(CNSNews.com) - Because former Trump campaign manager Corey Lewandowski did not indulge the Democrats' "get Trump" efforts at Tuesday's House Judiciary hearing, some say he should be punished, even though Lewandowski complied with the committee's subpoena and did answer some, but not all of their questions about facts that already are known.
"I think you have to look at Mr. Lewandowski as an adverse witness," Rep. Jackie Speier (D-Calif.), a member of the House intelligence and Oversight Committees, told CNN on Tuesday.
"He had no interest in complying with this actual subpoena, outside of showing up. He intended to obstruct justice once again, frankly, by not being willing to give answers to questions by the Democrats.
"I think if I were Mr. Nadler right now, I would be slapping Mr. Lewandowski with an inherent contempt order and calling him in front of the House of Representatives and fining him, because he is a key witness," Speier said.
"He is refusing to answer. And so, when you refuse to answer, I think you have but one course of action. And that is by ensuing what would be calling inherit contempt and then start fining him.
"And the only thing that talks around this administration is money. So if you start fining him, let's say, $5,000, $10,000, $15,000 a day, at some point, you are going to get him to comply."
(Asked about Speier's suggestion, Lewandowski told Fox News Tuesday night, "And Jackie Speier wants to fine me? For what, coming to Congress and testifying in open Congress under oath?")
Speier noted that the Mueller report detailed ten incidents that might be construed as obstruction of justice, but did not rise to that level because of Justice Department guidance that a sitting president cannot be indicted in most cases. Mueller indicated that it was up to Congress to impeach Trump where Mueller could not indict him.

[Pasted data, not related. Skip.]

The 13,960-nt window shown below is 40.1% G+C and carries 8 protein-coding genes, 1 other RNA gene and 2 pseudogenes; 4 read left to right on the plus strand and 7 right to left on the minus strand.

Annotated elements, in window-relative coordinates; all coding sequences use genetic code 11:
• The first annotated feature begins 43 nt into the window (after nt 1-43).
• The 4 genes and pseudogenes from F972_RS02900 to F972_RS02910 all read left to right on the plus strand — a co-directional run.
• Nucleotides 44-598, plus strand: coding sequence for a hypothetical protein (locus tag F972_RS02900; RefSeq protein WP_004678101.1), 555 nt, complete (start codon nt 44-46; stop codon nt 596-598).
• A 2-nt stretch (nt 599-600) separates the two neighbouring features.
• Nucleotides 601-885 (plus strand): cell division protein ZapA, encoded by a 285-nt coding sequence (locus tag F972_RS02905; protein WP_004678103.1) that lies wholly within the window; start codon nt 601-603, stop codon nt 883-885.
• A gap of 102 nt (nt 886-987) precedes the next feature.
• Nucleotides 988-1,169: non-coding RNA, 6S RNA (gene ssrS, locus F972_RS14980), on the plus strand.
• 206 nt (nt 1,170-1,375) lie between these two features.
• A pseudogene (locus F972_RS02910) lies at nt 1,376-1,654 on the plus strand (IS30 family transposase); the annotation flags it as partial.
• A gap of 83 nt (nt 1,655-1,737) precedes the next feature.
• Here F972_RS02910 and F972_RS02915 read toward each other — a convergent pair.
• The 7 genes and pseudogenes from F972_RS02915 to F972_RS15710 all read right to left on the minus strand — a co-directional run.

Democrats on Tuesday seized on one of those incidents -- President Trump dictating a message to Lewandowski for him to deliver to then-Attorney General Jeff Sessions, telling Sessions to stop the Mueller investigation.
Lewandowski never delivered Trump's message -- he told the committee he went on vacation instead -- and Mueller himself said his investigation was never impeded by President Trump.
CNN's Jake Tapper followed up with Speier: "You are saying that you think Jerry Nadler, the chairman of the House Judiciary Committee, should cite Lewandowski, issue a citation, so he is in contempt of Congress. That is what you are saying?"
"That is correct. That is really where I stand on it," Speier responded. "I certainly would not try to suggest what Mr. Nadler should be doing. But if I were in his shoes, that is what I would be doing, because it is very clear what they want to do. They want to prevent us from doing a fulsome investigation of impeachment.
"And they will prevent people from coming to testify. We will then go to court under a civil contempt proceedings, where then that will wind its way through court over a long period of time, and we will get that result two or three years down the road," Speier said.